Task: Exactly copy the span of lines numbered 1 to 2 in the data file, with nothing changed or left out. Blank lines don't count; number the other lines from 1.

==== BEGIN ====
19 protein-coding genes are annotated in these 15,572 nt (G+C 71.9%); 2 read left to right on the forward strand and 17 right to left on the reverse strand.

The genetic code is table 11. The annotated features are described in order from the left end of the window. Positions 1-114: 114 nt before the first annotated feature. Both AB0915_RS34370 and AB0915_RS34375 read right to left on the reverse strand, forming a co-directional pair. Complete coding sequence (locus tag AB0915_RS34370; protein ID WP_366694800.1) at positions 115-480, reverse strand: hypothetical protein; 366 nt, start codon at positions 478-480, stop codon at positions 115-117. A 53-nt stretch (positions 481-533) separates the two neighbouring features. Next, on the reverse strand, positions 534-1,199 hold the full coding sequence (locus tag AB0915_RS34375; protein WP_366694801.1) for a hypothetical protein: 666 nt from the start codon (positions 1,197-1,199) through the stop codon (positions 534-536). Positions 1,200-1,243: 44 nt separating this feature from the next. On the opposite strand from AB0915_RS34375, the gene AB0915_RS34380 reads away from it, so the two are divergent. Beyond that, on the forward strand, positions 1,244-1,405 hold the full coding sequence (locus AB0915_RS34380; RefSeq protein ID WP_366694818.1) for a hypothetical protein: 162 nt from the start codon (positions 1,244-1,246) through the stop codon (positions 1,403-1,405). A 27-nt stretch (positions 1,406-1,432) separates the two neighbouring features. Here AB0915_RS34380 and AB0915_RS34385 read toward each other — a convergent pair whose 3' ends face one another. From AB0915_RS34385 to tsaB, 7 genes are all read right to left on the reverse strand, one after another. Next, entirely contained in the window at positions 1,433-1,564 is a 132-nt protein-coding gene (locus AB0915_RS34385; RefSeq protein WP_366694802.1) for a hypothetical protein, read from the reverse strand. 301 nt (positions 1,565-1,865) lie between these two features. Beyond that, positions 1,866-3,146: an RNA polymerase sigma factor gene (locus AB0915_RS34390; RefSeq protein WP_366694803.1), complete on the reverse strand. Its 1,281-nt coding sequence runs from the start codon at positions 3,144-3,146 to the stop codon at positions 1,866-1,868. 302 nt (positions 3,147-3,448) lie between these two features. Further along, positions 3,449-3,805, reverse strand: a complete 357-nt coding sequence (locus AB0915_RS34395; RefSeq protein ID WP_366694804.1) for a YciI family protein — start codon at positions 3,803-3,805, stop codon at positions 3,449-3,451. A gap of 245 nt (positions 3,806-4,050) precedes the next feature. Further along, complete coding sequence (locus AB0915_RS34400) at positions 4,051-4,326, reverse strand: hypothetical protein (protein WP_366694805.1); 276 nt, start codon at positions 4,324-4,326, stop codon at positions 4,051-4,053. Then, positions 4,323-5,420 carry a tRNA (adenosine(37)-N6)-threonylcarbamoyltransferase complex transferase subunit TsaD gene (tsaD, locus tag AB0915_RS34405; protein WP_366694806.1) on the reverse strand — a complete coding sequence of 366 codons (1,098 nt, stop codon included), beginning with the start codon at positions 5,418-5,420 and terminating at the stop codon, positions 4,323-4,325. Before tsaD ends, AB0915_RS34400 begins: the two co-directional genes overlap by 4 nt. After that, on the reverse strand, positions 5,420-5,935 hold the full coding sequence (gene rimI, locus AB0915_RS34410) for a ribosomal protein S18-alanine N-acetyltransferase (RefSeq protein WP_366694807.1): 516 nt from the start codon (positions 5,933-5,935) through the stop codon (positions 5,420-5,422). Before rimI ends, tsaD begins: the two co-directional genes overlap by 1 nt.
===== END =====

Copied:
19 protein-coding genes are annotated in these 15,572 nt (G+C 71.9%); 2 read left to right on the forward strand and 17 right to left on the reverse strand.

The genetic code is table 11. The annotated features are described in order from the left end of the window. Positions 1-114: 114 nt before the first annotated feature. Both AB0915_RS34370 and AB0915_RS34375 read right to left on the reverse strand, forming a co-directional pair. Complete coding sequence (locus tag AB0915_RS34370; protein ID WP_366694800.1) at positions 115-480, reverse strand: hypothetical protein; 366 nt, start codon at positions 478-480, stop codon at positions 115-117. A 53-nt stretch (positions 481-533) separates the two neighbouring features. Next, on the reverse strand, positions 534-1,199 hold the full coding sequence (locus tag AB0915_RS34375; protein WP_366694801.1) for a hypothetical protein: 666 nt from the start codon (positions 1,197-1,199) through the stop codon (positions 534-536). Positions 1,200-1,243: 44 nt separating this feature from the next. On the opposite strand from AB0915_RS34375, the gene AB0915_RS34380 reads away from it, so the two are divergent. Beyond that, on the forward strand, positions 1,244-1,405 hold the full coding sequence (locus AB0915_RS34380; RefSeq protein ID WP_366694818.1) for a hypothetical protein: 162 nt from the start codon (positions 1,244-1,246) through the stop codon (positions 1,403-1,405). A 27-nt stretch (positions 1,406-1,432) separates the two neighbouring features. Here AB0915_RS34380 and AB0915_RS34385 read toward each other — a convergent pair whose 3' ends face one another. From AB0915_RS34385 to tsaB, 7 genes are all read right to left on the reverse strand, one after another. Next, entirely contained in the window at positions 1,433-1,564 is a 132-nt protein-coding gene (locus AB0915_RS34385; RefSeq protein WP_366694802.1) for a hypothetical protein, read from the reverse strand. 301 nt (positions 1,565-1,865) lie between these two features. Beyond that, positions 1,866-3,146: an RNA polymerase sigma factor gene (locus AB0915_RS34390; RefSeq protein WP_366694803.1), complete on the reverse strand. Its 1,281-nt coding sequence runs from the start codon at positions 3,144-3,146 to the stop codon at positions 1,866-1,868. 302 nt (positions 3,147-3,448) lie between these two features. Further along, positions 3,449-3,805, reverse strand: a complete 357-nt coding sequence (locus AB0915_RS34395; RefSeq protein ID WP_366694804.1) for a YciI family protein — start codon at positions 3,803-3,805, stop codon at positions 3,449-3,451. A gap of 245 nt (positions 3,806-4,050) precedes the next feature. Further along, complete coding sequence (locus AB0915_RS34400) at positions 4,051-4,326, reverse strand: hypothetical protein (protein WP_366694805.1); 276 nt, start codon at positions 4,324-4,326, stop codon at positions 4,051-4,053. Then, positions 4,323-5,420 carry a tRNA (adenosine(37)-N6)-threonylcarbamoyltransferase complex transferase subunit TsaD gene (tsaD, locus tag AB0915_RS34405; protein WP_366694806.1) on the reverse strand — a complete coding sequence of 366 codons (1,098 nt, stop codon included), beginning with the start codon at positions 5,418-5,420 and terminating at the stop codon, positions 4,323-4,325. Before tsaD ends, AB0915_RS34400 begins: the two co-directional genes overlap by 4 nt. After that, on the reverse strand, positions 5,420-5,935 hold the full coding sequence (gene rimI, locus AB0915_RS34410) for a ribosomal protein S18-alanine N-acetyltransferase (RefSeq protein WP_366694807.1): 516 nt from the start codon (positions 5,933-5,935) through the stop codon (positions 5,420-5,422). Before rimI ends, tsaD begins: the two co-directional genes overlap by 1 nt.